Rolling Without Limits

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Inspiration Porn: Do Our Disabilities Define Us?
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Inspiration Porn: Do Our Disabilities Define Us?

Sometimes people say that their other disability is a bad attitude. This is often in response to what “Crip Theory” or “Disability Culture” utilizes in defense against those individuals who have pictures taken (inspiration porn) while they are simply doing everyday tasks that an able-bodied person may view as impossible for a disabled individual.

Those “impossibilities” in my view are A) a reflection of the able-bodied person and B) that those of us with disabilities are defined by them. Do our (again, I don't speak for all disabled people) disabilities define us? I encourage my readers to express their opinions down below! In my humble opinion, they do, yet they do not. Paradoxical, I know.

They do in the sense that the world in and of itself has not been (until the advent of the ADA) made for us. Any disabled person can testify to this as we run into barriers everywhere we go. The thing about being disabled is that we see those obstacles and find ways around them. Whether that be through advocacy, mobility aids, medications, surgeries, or a combination of these. We persevere. So what is wrong with other people being inspired by us? Is it exploitation? Is it that these pictures are taken without that disabled individual's consent?

I am posing these questions to begin a conversation I think we should be having. I know the issue in and of itself is a complex, often emotional one. That is okay. As we move through life we oftentimes have to adapt to unforeseen changes in our bodies. We don't often get the privileges our able-bodied counterparts do. They don't require accommodations or any of those other things listed above. They don't have to think of alternate routes to get to class, or how to manage gauging pain levels, or what disability even is.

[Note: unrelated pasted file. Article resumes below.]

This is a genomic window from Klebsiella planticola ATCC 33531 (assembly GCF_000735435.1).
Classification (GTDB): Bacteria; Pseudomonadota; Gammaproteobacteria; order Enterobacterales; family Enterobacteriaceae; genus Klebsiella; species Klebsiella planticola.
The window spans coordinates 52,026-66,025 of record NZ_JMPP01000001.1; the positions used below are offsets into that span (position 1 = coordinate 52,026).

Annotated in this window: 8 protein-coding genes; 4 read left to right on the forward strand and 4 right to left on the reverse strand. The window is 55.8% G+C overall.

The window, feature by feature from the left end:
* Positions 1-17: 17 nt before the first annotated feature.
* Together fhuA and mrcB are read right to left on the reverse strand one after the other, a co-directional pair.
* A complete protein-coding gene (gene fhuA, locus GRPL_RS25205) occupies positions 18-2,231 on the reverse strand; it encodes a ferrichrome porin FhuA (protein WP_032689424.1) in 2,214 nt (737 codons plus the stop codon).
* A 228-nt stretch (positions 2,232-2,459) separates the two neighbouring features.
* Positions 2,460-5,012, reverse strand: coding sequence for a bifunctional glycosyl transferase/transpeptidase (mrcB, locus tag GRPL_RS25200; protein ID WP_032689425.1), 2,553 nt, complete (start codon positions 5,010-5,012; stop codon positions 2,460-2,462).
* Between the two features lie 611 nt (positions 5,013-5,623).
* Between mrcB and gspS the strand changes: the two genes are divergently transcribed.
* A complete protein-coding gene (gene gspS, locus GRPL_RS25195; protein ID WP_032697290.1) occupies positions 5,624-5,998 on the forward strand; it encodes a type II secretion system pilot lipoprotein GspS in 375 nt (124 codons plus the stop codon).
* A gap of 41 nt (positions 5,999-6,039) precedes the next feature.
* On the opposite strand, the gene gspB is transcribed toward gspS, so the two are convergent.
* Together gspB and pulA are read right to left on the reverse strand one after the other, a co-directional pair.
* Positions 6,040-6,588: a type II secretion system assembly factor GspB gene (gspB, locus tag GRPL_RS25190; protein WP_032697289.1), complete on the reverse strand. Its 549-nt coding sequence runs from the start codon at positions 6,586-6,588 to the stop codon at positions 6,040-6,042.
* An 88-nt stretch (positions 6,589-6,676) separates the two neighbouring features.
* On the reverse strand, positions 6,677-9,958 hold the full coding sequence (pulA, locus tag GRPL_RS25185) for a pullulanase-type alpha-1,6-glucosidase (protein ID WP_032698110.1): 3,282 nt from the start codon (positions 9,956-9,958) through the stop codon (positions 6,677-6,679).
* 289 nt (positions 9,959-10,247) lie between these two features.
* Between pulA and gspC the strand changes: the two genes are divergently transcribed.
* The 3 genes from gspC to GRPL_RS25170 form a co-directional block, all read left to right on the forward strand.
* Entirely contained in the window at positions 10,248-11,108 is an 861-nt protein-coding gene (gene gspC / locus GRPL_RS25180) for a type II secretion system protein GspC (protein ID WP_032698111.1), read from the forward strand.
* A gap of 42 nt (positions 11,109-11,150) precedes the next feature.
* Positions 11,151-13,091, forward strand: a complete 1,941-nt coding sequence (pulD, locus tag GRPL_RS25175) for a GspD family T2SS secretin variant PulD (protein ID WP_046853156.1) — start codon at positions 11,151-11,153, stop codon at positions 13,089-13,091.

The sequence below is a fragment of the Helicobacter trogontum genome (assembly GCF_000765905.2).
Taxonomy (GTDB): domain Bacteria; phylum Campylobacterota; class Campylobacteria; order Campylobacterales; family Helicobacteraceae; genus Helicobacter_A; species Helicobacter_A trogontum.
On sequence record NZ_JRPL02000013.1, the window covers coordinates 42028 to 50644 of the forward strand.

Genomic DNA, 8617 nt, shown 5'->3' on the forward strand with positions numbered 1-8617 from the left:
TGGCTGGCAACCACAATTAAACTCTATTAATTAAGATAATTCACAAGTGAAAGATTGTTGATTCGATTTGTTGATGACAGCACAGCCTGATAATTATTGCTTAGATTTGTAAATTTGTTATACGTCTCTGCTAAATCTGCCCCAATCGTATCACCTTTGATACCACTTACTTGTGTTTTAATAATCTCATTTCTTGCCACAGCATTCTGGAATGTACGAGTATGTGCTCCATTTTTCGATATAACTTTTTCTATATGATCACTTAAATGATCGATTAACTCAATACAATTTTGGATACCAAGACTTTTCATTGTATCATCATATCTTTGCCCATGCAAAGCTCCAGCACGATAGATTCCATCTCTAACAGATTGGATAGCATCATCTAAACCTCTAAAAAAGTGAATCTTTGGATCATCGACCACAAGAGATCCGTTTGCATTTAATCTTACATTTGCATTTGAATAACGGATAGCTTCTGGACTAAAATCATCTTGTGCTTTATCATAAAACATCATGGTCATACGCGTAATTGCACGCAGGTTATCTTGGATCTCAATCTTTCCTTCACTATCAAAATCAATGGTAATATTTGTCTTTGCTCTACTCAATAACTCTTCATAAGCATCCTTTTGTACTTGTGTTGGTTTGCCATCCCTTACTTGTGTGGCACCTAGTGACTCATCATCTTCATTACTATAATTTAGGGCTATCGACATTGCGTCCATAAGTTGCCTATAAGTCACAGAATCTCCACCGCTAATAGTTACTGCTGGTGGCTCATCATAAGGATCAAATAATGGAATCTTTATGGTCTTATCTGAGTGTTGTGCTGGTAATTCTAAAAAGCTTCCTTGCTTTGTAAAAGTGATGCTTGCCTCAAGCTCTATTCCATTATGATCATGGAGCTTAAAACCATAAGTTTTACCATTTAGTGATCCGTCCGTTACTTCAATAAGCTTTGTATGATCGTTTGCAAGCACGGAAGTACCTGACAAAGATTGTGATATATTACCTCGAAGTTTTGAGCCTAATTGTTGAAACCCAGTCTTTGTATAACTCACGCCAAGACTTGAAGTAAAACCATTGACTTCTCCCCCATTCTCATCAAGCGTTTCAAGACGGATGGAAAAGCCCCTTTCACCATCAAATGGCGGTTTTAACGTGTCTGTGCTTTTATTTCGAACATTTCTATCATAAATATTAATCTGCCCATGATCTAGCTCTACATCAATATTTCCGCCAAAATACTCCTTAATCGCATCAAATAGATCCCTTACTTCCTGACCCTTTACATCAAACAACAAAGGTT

So, how can we change that? By spreading knowledge and awareness like countless other disabled individuals before us. By embracing what we are and sharing that with others.

As the old saying goes, you attract far more flies (or people in this case) with honey. Of course, having your other disability as a bad attitude is entirely one's own prerogative; however, I have found bitterness and anger to only hinder, as opposed to help. That's not to say we need to be inspiring rays of sunshine all the time, we are human. We are all human, and setting aside our differences perhaps then, we can help others see us for who and what we really are.

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  1. Arnie Slater
    Arnie Slater
    Great article. I am surprised by the lack of comments. I know many folks that fall into either extreme. Either super positive or negative when it comes to their own disability and the world around them. I prefer being positive. It is more conducive to success.
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